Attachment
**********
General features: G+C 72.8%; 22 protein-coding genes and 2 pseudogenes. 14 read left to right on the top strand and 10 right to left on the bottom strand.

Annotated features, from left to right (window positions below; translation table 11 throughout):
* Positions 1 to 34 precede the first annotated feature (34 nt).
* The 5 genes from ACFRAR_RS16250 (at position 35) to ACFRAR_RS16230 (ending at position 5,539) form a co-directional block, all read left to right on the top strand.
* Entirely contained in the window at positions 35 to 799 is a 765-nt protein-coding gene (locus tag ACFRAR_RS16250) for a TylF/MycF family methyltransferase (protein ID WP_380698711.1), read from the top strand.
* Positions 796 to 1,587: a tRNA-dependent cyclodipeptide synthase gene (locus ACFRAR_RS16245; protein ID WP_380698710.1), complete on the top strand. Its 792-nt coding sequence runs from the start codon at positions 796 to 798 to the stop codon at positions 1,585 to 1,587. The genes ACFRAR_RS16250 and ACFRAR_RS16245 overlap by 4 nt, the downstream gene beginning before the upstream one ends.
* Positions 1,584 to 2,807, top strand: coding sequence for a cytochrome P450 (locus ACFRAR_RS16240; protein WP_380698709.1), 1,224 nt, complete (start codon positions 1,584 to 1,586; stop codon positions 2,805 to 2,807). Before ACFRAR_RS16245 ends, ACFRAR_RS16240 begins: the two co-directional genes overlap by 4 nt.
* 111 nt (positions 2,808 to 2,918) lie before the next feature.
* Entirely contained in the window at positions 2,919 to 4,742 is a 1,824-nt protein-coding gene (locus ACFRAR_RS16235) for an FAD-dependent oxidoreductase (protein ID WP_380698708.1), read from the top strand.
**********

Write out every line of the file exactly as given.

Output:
General features: G+C 72.8%; 22 protein-coding genes and 2 pseudogenes. 14 read left to right on the top strand and 10 right to left on the bottom strand.

Annotated features, from left to right (window positions below; translation table 11 throughout):
* Positions 1 to 34 precede the first annotated feature (34 nt).
* The 5 genes from ACFRAR_RS16250 (at position 35) to ACFRAR_RS16230 (ending at position 5,539) form a co-directional block, all read left to right on the top strand.
* Entirely contained in the window at positions 35 to 799 is a 765-nt protein-coding gene (locus tag ACFRAR_RS16250) for a TylF/MycF family methyltransferase (protein ID WP_380698711.1), read from the top strand.
* Positions 796 to 1,587: a tRNA-dependent cyclodipeptide synthase gene (locus ACFRAR_RS16245; protein ID WP_380698710.1), complete on the top strand. Its 792-nt coding sequence runs from the start codon at positions 796 to 798 to the stop codon at positions 1,585 to 1,587. The genes ACFRAR_RS16250 and ACFRAR_RS16245 overlap by 4 nt, the downstream gene beginning before the upstream one ends.
* Positions 1,584 to 2,807, top strand: coding sequence for a cytochrome P450 (locus ACFRAR_RS16240; protein WP_380698709.1), 1,224 nt, complete (start codon positions 1,584 to 1,586; stop codon positions 2,805 to 2,807). Before ACFRAR_RS16245 ends, ACFRAR_RS16240 begins: the two co-directional genes overlap by 4 nt.
* 111 nt (positions 2,808 to 2,918) lie before the next feature.
* Entirely contained in the window at positions 2,919 to 4,742 is a 1,824-nt protein-coding gene (locus ACFRAR_RS16235) for an FAD-dependent oxidoreductase (protein ID WP_380698708.1), read from the top strand.